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The Committee on Energy and Commerce of the U.S. House of Representatives unanimously approved the Data Accountability and Trust Act (H.R. 4127), a bill that requires companies to launch nationwide notification campaigns if the security of sensitive consumer information, such as Social Security numbers, driver's license numbers or financial data, is breached and could be used for identity theft. The act states that encrypted electronic data is "presumed" secure and that businesses that employ encryption are exempted from the nationwide notification requirement.
Introduced by Rep. Cliff Stearns (R-Fla.), and co-sponsored by eight members of the House, the Data Accountability and Trust Act is one of many measures lawmakers have introduced to protect sensitive consumer information in the past year. Similar laws are also under consideration in the U.S. Senate, including the Identity Theft Protection Act (S. 1408), introduced by Sen. Gordon Smith, (R-Ore.); the Notification of Risk to Personal Data Act (S. 115 and S. 751), introduced by Sen. Dianne Feinstein, (D-Calif.); and the Personal Data Privacy and Security Act of 2005 (S. 1789), co-sponsored by Sens. Arlen Spector, (R-Pa.) and Patrick Leahy, (D-Ver.). For more on the Specter-Lahey Act, see also Privacy expert calls for action on Specter-Lahey bill, Dec. 12, 2005.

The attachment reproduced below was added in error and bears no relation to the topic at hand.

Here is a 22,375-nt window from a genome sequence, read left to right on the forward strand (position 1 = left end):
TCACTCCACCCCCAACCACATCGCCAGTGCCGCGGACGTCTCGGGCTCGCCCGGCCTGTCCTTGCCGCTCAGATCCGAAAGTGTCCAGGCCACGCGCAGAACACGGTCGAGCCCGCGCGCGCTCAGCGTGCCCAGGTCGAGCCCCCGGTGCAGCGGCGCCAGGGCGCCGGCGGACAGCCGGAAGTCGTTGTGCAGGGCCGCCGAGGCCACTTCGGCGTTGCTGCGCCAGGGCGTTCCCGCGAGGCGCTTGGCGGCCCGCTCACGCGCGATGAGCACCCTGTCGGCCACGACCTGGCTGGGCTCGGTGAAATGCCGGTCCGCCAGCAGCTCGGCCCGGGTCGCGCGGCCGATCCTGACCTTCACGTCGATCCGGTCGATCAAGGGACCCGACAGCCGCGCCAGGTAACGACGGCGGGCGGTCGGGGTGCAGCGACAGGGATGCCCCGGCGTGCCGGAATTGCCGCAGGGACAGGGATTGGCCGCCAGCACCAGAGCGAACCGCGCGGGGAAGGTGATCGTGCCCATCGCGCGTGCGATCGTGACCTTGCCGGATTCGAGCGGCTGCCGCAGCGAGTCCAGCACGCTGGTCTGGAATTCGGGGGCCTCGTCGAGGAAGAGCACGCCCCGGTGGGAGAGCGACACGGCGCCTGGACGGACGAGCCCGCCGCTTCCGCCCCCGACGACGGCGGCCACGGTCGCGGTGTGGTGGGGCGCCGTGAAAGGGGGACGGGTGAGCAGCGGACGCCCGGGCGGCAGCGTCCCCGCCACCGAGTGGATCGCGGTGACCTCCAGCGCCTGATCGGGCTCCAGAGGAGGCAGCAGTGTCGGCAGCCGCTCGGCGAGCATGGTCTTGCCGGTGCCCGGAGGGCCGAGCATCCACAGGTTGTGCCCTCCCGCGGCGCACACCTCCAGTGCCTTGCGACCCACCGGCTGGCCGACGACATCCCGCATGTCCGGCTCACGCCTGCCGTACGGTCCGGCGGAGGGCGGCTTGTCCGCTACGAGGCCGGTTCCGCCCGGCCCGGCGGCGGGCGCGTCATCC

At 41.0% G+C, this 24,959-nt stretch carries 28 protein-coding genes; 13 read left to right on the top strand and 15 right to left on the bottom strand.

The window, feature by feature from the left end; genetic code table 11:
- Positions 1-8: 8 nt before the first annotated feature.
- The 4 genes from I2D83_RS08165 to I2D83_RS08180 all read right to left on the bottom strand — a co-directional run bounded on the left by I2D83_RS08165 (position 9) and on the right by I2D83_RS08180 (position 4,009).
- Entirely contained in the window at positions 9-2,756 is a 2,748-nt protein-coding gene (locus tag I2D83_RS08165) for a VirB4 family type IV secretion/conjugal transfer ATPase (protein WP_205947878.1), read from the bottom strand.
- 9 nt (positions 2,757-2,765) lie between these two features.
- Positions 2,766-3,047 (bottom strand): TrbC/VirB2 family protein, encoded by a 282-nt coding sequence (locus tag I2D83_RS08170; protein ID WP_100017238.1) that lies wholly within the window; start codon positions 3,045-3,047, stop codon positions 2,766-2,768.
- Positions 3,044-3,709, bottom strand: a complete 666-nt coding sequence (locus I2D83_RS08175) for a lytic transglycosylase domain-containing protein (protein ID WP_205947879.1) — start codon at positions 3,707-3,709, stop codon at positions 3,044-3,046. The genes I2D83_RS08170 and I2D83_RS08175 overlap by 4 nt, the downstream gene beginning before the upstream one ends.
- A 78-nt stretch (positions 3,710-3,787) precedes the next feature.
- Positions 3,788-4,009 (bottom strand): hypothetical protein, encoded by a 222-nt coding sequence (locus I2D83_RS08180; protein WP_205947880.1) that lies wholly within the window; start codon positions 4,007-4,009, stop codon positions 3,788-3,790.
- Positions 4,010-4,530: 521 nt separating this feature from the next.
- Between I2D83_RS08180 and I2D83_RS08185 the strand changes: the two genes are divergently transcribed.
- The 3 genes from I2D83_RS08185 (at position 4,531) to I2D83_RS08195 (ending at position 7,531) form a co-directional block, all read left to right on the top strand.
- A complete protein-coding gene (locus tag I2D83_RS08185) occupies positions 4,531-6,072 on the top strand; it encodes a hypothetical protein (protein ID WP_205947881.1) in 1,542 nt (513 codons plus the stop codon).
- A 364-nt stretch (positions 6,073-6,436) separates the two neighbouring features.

Promise dubbed Simple SAN
Promise Technology Inc. announced that its VTrak SATA RAID storage system has successfully completed compatibility testing and achieved Microsoft's Simple SAN for Windows Server designation.
IVivity rolls out 10 GigE HBA
IVivity is announcing the availability of a 10 Gbps programmable iSCSI, TCP/IP and User Datagram Protocol host bus adapter (HBA) for array, appliance and server OEMs. IVivity will also be demonstrating the new widget at Storage Networking world next week.